8. A stringed musical instrument of the class described comprising a neck provided with a plurality of fixed frets, a head provided with string tension posts and with a plurality of strings, nut means operatively associated with said posts, a capotasto unit mounted on the neck and comprising a string engaging body member disposed transversely of the neck above the strings for clasping engagement therewith for adjustment longitudinally thereof and selectively positionable between frets, springable extensible neck engaging means for holding said body member in its adjusted position, a neck-engaging nut element mounted on said body member and slidably engaging one of the strings, the fret adjacent said nut means at the head end of said neck being spaced to' permit positioning of said capotasto unit at the outer side thereof, said nut element therein being adjustable to string releasing position.

9. A stringed musical instrument of the class described comprising a neck provided with a plurality of fixed frets, a head provided with spring tension posts and with a plurality of strings, nut means operatively associated with said posts, said neck having longitudinally extending series of peg sockets disposed between the frets and below One of the strings, and :a manually adjusted peg having an opening therein through which the string above said socket members is threaded selectively and supportedly engageable with said peg socket members, the fret in front of the peg constituting a nut for the string threaded through the peg.

10. A stringed musical instrument of the class described comprising a neck provided with a plurality of fixed frets, a head provided with string tensioning posts and a plurality of strings, nut means adjacent said posts, said neck having a longitudinally extending series of peg sockets disposed below one of the strings, said peg socket members having peg-receiving openings therein, and a manually :adjustable peg having an opening therein through which the string above said socket members is threaded and having a headed stem selectively and supportedly engageable with said peg socket members and provided with a fingerpiece which projects upwardly from the string, thefret at the front of said peg constituting a nut for the string threaded through the peg and the string acting to hold the peg in engagement with the peg socket.

11. A stringed musical instrument of the class described comprising a neck provided with a plurality of fixed frets, a head provided with string tensioning posts, and a plurality of strings, said head having a transversely disposed series of upwardly opening bores constituting nut member sockets, stud-like nut members supportedly seated in said bores and having holes therein through which the strings are threaded, said nut members being in noncontacting relation to each other.

12. A stringed musical instrument of the class described comprising a neck provided with a plurality of fixed frets, a head provided with string tension posts and with a plurality of strings, nut means operatively associated with said posts, a capotasto unit .adjustably mounted on the neck and comprising a string engaging body member disposed transversely of the neck above the strings for clasping engagement therewith and selectively positionable between frets, means connected to said body member engaging the under portion of the neck and connected to the ends of said body member, and a nut element mounted on said body member with a portion thereof disposed below one of the strings in supporting engagement therewith.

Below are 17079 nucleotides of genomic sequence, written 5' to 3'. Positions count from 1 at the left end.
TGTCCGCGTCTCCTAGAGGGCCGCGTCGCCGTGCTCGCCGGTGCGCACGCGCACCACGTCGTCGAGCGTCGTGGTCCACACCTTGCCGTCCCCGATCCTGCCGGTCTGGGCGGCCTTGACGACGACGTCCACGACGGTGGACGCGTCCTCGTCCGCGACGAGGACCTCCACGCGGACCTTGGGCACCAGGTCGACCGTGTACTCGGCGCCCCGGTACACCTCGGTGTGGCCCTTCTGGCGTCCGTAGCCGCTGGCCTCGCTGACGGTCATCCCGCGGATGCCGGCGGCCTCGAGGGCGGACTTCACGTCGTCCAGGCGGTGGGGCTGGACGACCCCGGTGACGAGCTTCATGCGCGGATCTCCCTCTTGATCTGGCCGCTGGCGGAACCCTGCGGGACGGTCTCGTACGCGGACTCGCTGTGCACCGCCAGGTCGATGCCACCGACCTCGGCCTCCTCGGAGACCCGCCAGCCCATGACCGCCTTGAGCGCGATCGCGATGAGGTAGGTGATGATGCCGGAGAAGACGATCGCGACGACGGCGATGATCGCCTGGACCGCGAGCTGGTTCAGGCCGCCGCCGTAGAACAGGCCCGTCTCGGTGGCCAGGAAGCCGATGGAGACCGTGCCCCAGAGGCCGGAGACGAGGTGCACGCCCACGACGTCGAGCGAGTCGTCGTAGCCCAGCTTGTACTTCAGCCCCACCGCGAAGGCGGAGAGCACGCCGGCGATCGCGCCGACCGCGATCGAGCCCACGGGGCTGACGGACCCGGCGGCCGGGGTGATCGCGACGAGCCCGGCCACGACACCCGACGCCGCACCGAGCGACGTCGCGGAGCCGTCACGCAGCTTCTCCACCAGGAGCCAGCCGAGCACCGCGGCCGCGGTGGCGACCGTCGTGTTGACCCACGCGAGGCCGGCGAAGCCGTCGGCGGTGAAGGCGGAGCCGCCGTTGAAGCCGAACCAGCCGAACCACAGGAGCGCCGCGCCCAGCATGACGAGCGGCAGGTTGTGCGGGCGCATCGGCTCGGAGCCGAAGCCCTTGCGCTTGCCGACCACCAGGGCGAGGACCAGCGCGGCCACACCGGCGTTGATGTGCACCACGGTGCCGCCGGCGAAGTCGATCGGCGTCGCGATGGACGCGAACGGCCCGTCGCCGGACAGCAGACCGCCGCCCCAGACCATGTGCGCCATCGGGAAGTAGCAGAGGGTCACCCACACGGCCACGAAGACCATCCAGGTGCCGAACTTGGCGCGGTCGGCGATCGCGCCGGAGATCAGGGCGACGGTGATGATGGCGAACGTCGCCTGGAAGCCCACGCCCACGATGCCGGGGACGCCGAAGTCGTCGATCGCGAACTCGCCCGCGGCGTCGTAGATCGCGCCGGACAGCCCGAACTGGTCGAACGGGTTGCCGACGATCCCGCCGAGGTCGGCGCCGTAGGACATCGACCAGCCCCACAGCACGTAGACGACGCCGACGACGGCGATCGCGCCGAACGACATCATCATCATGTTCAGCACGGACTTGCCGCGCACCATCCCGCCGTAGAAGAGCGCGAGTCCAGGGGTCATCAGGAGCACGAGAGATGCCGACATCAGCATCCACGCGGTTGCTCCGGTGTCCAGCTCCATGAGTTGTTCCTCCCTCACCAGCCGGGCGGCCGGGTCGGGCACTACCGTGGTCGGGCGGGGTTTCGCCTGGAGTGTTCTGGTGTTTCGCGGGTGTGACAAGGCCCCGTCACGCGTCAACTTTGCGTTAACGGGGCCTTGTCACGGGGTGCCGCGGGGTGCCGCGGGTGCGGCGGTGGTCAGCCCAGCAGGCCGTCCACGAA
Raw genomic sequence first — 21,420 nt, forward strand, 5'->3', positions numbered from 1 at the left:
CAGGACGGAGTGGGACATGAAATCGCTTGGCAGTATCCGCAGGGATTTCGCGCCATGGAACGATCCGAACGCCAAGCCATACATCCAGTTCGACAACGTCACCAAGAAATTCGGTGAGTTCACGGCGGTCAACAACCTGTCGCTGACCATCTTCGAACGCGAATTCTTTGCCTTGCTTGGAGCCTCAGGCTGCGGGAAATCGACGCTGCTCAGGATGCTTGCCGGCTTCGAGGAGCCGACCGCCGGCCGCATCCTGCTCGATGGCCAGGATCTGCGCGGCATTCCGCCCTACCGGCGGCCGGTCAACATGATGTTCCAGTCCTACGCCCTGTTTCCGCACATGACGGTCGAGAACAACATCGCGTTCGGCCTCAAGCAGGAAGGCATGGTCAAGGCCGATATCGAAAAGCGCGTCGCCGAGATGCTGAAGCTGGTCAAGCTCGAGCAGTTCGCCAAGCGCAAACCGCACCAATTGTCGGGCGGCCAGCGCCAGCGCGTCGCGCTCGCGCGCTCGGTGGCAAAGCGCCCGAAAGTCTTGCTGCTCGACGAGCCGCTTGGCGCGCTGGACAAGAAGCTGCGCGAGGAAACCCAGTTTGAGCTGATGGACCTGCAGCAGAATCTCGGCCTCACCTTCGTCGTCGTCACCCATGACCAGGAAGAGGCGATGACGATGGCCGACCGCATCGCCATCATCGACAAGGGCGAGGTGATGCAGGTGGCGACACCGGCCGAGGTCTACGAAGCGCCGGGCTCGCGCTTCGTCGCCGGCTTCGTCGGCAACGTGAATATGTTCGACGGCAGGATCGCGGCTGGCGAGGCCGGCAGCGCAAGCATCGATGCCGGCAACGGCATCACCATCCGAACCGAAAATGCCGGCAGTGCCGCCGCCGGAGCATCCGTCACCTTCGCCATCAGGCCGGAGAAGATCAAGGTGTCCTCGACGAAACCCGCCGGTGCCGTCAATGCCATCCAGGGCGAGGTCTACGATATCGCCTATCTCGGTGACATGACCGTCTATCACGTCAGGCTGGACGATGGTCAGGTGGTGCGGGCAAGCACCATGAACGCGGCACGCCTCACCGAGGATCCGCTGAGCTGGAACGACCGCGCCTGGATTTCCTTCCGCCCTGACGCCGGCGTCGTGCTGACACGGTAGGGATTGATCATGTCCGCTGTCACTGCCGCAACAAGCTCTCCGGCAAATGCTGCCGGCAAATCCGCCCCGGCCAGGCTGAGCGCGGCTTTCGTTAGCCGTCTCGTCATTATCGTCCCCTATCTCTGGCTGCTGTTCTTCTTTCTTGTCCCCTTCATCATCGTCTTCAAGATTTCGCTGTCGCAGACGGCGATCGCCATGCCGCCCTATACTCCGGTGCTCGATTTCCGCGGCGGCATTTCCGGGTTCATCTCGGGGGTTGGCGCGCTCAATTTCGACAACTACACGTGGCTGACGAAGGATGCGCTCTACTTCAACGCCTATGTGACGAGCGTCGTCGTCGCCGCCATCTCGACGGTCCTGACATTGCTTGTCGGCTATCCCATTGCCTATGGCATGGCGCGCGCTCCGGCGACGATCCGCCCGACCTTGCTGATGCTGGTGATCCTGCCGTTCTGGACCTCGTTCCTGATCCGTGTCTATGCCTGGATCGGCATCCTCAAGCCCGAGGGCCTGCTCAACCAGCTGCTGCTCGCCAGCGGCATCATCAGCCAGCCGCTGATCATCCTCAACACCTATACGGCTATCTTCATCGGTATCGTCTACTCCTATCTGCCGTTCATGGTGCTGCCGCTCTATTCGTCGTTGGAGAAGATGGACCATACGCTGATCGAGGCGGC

References Cited by the Examiner UNITED STATES PATENTS 294,832 3/84 Wichard 84-307 370,172 9/87 Wood 84318 692,751 2/02 Winchell 84-318 758,912 5/04 Halladay 84-318 1,924,854 8/33 Harmon 84--318 2,132,281 10/38 Adamson 84-317 2,214,957 9/40 'Furgiuele 843 14 2,491,788 12/49 Widowson 84307 X 2,625,849 1/53 Melita 84-309 FOREIGN PATENTS 277,458 9/27 Great Britain.

LEO SMILOW, Primary Examiner.

LEYLAND M. MARTIN, Examiner.

Patent Citations
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US370172 *Dec 2, 1885Sep 20, 1887 Banjo
US692751 *Oct 16, 1901Feb 4, 1902Charles W FarringtonCapo tasto.
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Referenced by
Citing PatentFiling datePublication dateApplicantTitle
US4006657 *Jan 2, 1976Feb 8, 1977Harry DunnetteStringed musical instruments
US4204454 *Sep 20, 1978May 27, 1980Sev Clare FInstructional apparatus for stringed instrument
US4377962 *Mar 17, 1981Mar 29, 1983Parker Alfred TCollapsible banjo or like stringed instruments
US4669350 *Jan 31, 1985Jun 2, 1987Gressett Jr Charles AClamping nut and method
US5016514 *Aug 6, 1990May 21, 1991Kaufman Jay SCapo for stringed instruments
US5097737 *Dec 18, 1989Mar 24, 1992Uhrig Ira JTuner system for a stringed instrument
US5753838 *Nov 20, 1995May 19, 1998Vanga, Ii; Val GeorgeGuitar string holder
US20130055877 *Jan 31, 2011Mar 7, 2013Jim DuncanCapo device
USRE32863 *Mar 25, 1988Feb 14, 1989 Locking nut assembly for a guitar
Classifications
U.S. Classification84/318, 984/114, 84/314.00N, 84/315, 984/108, 84/314.00R
International ClassificationG10D1/10, G10D1/00, G10D3/00, G10D3/04
Cooperative ClassificationG10D3/043, G10D1/10
European ClassificationG10D3/04B, G10D1/10